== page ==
My crystal ball says that the connected car is a bet-the-brand proposition for carmakers because it directly addresses competing on customer experience, the most disruptive trend of all. As I detailed in The Social Channel, we have moved from a product/service-based economy toward an experience economy. Even IT analyst Gartner has proclaimed that customer experience is the final battleground for firms. Established product brands that miss the significance of this shift will probably not survive.

But there’s a silver lining for carmakers that can help them de-risk connected car services. Experiential social media finds and engages any firm’s most valuable stakeholders in digital public where they’re forming their opinions about all these changes. It’s a game-changing opportunity to inform their development of connected car and autonomous car products/services.

Below, I’ve shared some off-the-cuff suggestions for carmakers, but they will also apply to firms that make any product that’s becoming smart. Continue reading The Connected Car and Customer Experience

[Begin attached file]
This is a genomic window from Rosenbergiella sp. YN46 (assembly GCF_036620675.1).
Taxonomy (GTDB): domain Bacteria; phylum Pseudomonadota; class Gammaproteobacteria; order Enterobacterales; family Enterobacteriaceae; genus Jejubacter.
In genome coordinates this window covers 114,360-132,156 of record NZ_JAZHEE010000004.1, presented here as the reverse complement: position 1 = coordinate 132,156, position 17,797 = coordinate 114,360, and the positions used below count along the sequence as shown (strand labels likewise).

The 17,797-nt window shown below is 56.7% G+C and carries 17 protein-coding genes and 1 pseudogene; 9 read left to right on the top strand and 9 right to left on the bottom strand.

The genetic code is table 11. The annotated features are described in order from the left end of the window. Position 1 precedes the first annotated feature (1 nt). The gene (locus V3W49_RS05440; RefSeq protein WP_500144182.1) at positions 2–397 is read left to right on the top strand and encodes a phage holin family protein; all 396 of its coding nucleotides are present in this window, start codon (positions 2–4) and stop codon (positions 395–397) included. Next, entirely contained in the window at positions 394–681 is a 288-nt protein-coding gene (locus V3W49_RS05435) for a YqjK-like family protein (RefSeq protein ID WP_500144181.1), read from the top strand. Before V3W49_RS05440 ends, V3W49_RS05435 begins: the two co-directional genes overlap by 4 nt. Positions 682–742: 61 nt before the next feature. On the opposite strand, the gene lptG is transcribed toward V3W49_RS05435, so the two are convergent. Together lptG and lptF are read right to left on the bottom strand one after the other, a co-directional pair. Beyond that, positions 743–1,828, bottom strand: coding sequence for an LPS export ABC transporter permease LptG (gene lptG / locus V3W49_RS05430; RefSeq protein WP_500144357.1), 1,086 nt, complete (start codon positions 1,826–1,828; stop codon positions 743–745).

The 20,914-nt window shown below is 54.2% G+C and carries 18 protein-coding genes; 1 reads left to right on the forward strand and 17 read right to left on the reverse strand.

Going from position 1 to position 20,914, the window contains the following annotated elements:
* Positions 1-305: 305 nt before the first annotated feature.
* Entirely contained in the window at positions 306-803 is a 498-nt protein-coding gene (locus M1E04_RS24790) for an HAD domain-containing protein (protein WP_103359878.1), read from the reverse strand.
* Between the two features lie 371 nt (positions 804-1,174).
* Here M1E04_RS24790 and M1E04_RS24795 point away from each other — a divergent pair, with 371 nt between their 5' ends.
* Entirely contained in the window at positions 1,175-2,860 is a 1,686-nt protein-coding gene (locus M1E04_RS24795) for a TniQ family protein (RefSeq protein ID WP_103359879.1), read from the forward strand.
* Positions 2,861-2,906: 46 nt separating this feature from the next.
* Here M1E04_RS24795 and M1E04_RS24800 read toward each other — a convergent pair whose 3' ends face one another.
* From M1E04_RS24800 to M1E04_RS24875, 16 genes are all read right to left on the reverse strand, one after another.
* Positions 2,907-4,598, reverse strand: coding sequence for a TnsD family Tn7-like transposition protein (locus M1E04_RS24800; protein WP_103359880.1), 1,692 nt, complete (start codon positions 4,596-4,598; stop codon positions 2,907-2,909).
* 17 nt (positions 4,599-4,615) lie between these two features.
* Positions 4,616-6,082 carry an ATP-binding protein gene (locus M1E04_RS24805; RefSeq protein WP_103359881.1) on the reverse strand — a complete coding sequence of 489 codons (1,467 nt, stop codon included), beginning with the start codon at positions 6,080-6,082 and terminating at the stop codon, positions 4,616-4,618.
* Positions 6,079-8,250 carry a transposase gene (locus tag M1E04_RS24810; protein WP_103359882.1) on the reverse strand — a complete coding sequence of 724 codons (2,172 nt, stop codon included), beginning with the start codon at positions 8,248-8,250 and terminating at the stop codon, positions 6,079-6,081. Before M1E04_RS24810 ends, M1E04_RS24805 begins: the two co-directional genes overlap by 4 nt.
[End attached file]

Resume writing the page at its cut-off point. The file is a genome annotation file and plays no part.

Ethnographic Research for Product Management

Ethnographic Research for Product Management with social media logoEthnographic research for product management shows how to apply ethnographic research of social media to managing the life cycle of products and services. Ethnographic research of social media can revolutionize product management because it’s a very efficient way to study people’s behavior and motivations in each part of the product life cycle. Unlike traditional product and ethnographic research methods, which are relatively slow, costly and qualitative, ethnographic research of social media combines qualitative richness with quantitative analysis. It’s faster and less costly, too.

This post outlines the product management use case of ethnographic research of social media. For more on ethnographic research, see its executive summary. Continue reading Ethnographic Research for Product Management

Ethnographic Research of Social Media